• And last is the baroquely-titled The Betrayal Knows My Name, Vol. 3, which is by Hotaru Odagiri and features a gentleman with frighteningly large eyes on the cover. I don't really know what this one is about, but I suspect is has elements of both supernatural war (two factions battling for centuries) and Boys' Love (based mostly on the smouldering looks the characters are tossing at each other).
    Bloody Chester is a graphic novel from this side of the Pacific, written by novelist and scriptwriter JT Perry, with art by noted minicomicker and storyboard artist Hilary Florido, making her big-publisher debut here. It's a western with horror elements, the story of one heavily put-upon young man and his last-chance job. It's coming from First Second.

    Lance of Earth and Sky is the second book in the epic fantasy series "The Chaos Knight," by Erin Hoffman and published by Pyr. (The first book was Sword of Fire and Sea.)

    And then Alexey Pehov's Shadow Blizzard is the trilogy-ending third book in his epic fantasy series, "The Chronicles of Siala." This one is coming from Tor, and officially hits stores tomorrow.

    (I haven't read either of those authors, sadly, thus the terseness. Anyone out there have good things to say about either of them?)

    Next is Sherrilyn Kenyon's Born of Silence, the fifth book in the "League" series. Kenyon used to be officially a paranormal romance writer, but I think she's now so big that she's essentially her own genre; newer writers try to write Sherrilyn Kenyon-style books. I'm not at all sure where this series is set -- the copy refers to the fate of "the entire universe" and growing up "on the back streets of hell," which could be metaphorical or completely literal. Born of Silence is a hardcover from Grand Central, hitting on May 1st.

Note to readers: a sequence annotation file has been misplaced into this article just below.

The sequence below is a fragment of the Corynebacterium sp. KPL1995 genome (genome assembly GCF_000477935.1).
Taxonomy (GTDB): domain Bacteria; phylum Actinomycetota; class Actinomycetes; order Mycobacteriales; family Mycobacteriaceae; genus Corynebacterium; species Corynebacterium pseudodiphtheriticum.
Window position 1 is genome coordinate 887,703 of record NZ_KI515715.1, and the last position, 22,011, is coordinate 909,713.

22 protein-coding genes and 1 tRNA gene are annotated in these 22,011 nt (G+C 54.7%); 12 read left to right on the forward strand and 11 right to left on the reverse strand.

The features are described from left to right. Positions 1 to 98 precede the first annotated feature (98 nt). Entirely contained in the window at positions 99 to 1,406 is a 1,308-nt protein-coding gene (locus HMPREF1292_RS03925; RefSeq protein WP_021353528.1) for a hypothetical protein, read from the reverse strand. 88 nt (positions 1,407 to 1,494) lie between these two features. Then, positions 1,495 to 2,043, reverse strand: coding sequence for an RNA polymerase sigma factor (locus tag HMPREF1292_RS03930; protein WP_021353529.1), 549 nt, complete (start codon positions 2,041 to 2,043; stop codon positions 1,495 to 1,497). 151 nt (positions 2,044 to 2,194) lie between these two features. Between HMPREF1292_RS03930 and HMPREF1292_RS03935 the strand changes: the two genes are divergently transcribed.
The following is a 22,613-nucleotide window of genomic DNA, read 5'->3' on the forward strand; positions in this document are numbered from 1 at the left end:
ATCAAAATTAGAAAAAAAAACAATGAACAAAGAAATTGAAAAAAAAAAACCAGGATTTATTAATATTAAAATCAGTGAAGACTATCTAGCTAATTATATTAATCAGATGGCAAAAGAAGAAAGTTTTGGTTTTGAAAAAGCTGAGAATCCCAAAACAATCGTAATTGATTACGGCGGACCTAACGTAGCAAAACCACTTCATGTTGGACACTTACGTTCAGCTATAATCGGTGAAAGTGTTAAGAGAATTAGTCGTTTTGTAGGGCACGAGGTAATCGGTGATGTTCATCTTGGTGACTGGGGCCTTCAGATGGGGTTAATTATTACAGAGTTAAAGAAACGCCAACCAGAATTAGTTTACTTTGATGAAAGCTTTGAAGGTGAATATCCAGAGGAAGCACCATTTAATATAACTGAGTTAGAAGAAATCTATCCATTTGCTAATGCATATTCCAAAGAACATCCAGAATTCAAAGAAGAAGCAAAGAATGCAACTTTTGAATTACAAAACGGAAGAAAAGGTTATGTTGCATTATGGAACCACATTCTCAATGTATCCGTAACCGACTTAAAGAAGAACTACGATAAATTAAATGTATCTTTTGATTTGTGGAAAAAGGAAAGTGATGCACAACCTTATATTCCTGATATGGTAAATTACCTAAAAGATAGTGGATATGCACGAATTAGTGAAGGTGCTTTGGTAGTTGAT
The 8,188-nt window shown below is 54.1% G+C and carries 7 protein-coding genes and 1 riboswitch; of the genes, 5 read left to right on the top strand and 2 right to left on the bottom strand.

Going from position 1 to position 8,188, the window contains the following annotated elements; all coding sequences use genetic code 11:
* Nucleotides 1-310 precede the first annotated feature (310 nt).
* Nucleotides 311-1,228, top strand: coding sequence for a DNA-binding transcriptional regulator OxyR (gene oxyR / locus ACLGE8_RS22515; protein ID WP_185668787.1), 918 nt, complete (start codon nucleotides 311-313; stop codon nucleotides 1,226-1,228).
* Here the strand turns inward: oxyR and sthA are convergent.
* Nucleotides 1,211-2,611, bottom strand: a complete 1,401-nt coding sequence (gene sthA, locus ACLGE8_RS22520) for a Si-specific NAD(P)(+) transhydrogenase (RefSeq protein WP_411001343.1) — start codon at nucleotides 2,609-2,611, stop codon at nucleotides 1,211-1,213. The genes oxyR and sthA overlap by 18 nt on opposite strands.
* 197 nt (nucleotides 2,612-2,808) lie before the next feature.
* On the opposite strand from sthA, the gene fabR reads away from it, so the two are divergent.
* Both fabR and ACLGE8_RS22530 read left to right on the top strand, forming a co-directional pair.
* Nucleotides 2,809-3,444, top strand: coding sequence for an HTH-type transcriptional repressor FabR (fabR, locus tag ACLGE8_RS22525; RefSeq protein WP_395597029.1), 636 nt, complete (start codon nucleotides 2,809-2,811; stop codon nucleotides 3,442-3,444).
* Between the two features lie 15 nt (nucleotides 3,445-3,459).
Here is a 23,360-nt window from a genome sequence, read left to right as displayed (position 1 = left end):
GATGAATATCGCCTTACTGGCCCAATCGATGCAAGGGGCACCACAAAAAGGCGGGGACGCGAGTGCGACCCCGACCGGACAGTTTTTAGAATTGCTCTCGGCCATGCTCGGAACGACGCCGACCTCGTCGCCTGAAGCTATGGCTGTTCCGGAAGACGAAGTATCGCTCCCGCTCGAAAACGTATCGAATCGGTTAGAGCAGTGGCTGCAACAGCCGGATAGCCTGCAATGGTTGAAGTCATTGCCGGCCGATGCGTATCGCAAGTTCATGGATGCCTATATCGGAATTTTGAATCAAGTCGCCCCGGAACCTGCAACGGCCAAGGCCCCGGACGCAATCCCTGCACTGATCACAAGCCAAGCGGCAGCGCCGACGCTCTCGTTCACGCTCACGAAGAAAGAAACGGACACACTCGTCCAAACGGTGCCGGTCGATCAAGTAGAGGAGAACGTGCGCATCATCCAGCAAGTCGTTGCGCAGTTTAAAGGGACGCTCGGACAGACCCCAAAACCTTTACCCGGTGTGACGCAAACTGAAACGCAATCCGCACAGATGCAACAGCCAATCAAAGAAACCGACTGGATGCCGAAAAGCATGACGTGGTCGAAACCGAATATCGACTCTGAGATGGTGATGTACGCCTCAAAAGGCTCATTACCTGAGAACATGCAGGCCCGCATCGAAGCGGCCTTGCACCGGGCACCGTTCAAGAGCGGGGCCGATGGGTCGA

I've actually already read this next book -- George O'Connor's Hades: Lord of the Dead, fourth in his series of graphic novels about the Olympian gods -- because I couldn't wait to get a copy myself. I also nominated last year's book -- Hera: The Goddess and her Glory -- for a Hugo this year, which may underline how good these books are. (They're officially for younger readers -- and my fourteen-year-old son just asked me when more are coming, so they definitely work for that audience -- but they have a depth of feeling, nuance of tone, and epic sweep that make them just as compelling for adult readers as well. This book has already hit the New York Times bestseller list, so a smart teen or tween of your acquaintance may be able to tell you more about it; it was recently published (in hardcover in paperback) by First Second.

    And, lastly, I promised you a magazine as well, and that's Weird Tales #359, which is Ann VanderMeer's last issue as Editor-in-Chief. (And so the ending returns to the beginning, in a trick every third-rate writer loves.) I don't read short fiction much these days -- heck, I don't read as much long fiction as I'd like to -- but maybe, just maybe, this one will be an exception.